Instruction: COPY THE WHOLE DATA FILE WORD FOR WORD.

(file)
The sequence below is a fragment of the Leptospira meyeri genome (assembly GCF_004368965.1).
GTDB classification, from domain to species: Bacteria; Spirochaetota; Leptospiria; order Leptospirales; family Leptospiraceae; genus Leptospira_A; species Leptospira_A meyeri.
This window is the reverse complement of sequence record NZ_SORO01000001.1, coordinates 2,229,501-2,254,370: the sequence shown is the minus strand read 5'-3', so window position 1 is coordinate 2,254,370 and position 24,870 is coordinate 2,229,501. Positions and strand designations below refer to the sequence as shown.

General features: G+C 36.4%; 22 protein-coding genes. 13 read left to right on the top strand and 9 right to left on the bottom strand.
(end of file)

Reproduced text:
The sequence below is a fragment of the Leptospira meyeri genome (assembly GCF_004368965.1).
GTDB classification, from domain to species: Bacteria; Spirochaetota; Leptospiria; order Leptospirales; family Leptospiraceae; genus Leptospira_A; species Leptospira_A meyeri.
This window is the reverse complement of sequence record NZ_SORO01000001.1, coordinates 2,229,501-2,254,370: the sequence shown is the minus strand read 5'-3', so window position 1 is coordinate 2,254,370 and position 24,870 is coordinate 2,229,501. Positions and strand designations below refer to the sequence as shown.

General features: G+C 36.4%; 22 protein-coding genes. 13 read left to right on the top strand and 9 right to left on the bottom strand.